Agency Information Collection Activities: Proposed Collection; Comment Request
This notice announces the intention of the Agency for Healthcare Research and Quality (AHRQ) to request that the Office of Management and Budget (OMB) approve the proposed information collection project: “Evaluation of the GuideLines Into Decision Support (GLIDES).” In accordance with the Paperwork Reduction Act of 1995, 44 U.S.C. 3506(c)(2)(A), AHRQ invites the public to comment on this proposed information collection.
This proposed information collection was previously published in the Federal Register on November 27th, 2009 and allowed 60 days for public comment. No comments were received. The purpose of this notice is to allow an additional 30 days for public comment.
Table of Contents
- Proposed Project
- Evaluation of the GuideLines Into Decision Support (GLIDES)
- Method of Collection
- Estimated Annual Respondent Burden
- Estimated Annual Costs to the Federal Government
- Request for Comments
Table of Figures
- Exhibit 1—Estimated Annualized Burden Hours
- Exhibit 2—Estimated Annualized Cost Burden
- Exhibit 3—Estimated Total and Annualized Cost
Comments on this notice must be received by March 3, 2010.
Written comments should be submitted to: AHRQs OMB Desk Officer by fax at (202) 395-6974 (attention: AHRQ's desk officer) or by e-mail at OIRA_submission@omb.eop.gov(attention: AHRQ's desk officer).
Copies of the proposed collection plans, data collection instruments, and specific details on the estimated burden can be obtained from the AHRQ Reports Clearance Officer.
For further information contact: ↑
Doris Lefkowitz, AHRQ Reports Clearance Officer, (301) 427-1477, or by e-mail at doris.lefkowitz@AHRQ.hhs.gov.
Supplementary information: ↑
Proposed Project ↑
Evaluation of the GuideLines Into Decision Support (GLIDES) ↑
With this project AHRQ proposes to evaluate how the translation of clinical knowledge into clinical decision support can be routinized in practice and taken to scale in ways that improve the quality of healthcare delivery for children in the U.S. Previously in the GLIDES project, AHRQ designed and implemented decision support tools based on guidelines for the prevention of pediatric overweight and obesity and the management of chronic asthma in the pediatric population (publication forthcoming). In this phase of the project, conducted for AHRQ through a contract with Yale University and Nemours, physicians will be surveyed about their experiences with the decision support tools developed in the previous phase. The participating study institutions (Yale University and Nemours) are geographically and organizationally diverse, and include a wide range of patients from a variety of social, economic and ethnic backgrounds. This project directly addresses AHRQ's mission of improving health systems practices, in particular for priority populations, including low-income groups, minority groups, women, children, and individuals with chronic diseases. See 42 USC 299(c)(1)(B).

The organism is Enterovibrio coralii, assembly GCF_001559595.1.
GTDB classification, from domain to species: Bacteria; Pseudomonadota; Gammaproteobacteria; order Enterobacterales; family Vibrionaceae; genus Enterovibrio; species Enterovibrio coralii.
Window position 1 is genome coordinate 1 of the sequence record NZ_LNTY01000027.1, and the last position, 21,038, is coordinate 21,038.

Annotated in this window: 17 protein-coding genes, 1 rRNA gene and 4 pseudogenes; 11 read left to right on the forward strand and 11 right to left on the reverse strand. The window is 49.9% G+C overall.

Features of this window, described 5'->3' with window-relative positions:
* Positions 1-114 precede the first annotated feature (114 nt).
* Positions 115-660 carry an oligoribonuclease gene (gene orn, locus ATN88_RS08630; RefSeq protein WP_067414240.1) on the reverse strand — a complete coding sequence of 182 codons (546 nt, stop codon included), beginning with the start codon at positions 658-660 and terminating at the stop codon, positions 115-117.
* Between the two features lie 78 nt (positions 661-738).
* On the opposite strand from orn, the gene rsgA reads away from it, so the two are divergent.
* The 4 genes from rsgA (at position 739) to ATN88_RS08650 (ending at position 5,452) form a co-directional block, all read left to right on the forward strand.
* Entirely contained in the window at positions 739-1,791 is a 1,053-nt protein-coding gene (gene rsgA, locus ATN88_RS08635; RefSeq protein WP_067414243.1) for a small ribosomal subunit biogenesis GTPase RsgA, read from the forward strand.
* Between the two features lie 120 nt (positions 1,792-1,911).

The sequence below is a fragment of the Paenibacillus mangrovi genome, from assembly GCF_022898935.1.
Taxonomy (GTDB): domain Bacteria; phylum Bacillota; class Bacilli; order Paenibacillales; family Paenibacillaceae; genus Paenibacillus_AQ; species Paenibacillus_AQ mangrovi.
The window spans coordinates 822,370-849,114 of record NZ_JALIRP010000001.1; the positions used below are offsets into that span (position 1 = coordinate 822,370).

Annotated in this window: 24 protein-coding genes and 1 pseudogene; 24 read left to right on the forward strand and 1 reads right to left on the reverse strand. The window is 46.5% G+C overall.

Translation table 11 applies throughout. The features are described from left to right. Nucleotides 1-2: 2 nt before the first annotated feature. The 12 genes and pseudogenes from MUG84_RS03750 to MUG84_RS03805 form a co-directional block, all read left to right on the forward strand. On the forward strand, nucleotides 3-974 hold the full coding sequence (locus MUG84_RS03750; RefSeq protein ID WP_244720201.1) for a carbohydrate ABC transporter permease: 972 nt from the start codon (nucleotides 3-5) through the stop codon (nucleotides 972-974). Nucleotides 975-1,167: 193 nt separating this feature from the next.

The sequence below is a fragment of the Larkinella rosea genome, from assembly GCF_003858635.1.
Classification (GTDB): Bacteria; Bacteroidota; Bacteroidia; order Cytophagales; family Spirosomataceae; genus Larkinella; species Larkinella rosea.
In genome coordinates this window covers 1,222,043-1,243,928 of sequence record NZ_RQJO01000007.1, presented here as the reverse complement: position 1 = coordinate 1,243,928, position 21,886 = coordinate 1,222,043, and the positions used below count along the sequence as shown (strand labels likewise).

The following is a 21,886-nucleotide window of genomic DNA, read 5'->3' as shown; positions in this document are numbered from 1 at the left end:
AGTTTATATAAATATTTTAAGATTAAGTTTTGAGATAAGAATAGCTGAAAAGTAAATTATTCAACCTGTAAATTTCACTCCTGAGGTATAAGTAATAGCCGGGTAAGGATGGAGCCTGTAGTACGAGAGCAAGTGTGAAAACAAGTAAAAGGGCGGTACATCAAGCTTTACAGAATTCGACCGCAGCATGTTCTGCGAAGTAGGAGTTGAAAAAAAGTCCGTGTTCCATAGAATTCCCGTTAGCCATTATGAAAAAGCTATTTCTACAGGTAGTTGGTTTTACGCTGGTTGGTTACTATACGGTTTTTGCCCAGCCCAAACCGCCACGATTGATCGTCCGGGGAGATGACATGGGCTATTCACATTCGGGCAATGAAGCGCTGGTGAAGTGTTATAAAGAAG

The evaluation plan includes a physician survey component and an extraction of electronic medical record data. Participating physicians will be surveyed about their experiences with the decision support tools developed for this project. This will allow AHRQ to evaluate the fulfillment of knowledge transformation goals and the effectiveness of the decision support tools in improving the quality of health care at the chosen sites. Without such an evaluation, it would be difficult to determine whether this project has met AHRQ's goals of enhancing the “quality, appropriateness and effectiveness of health services.” See 42 USC 299(b); 42 USC 299a(a)(1). Consequently, it is necessary to collect this information to fulfill AHRQ's mission.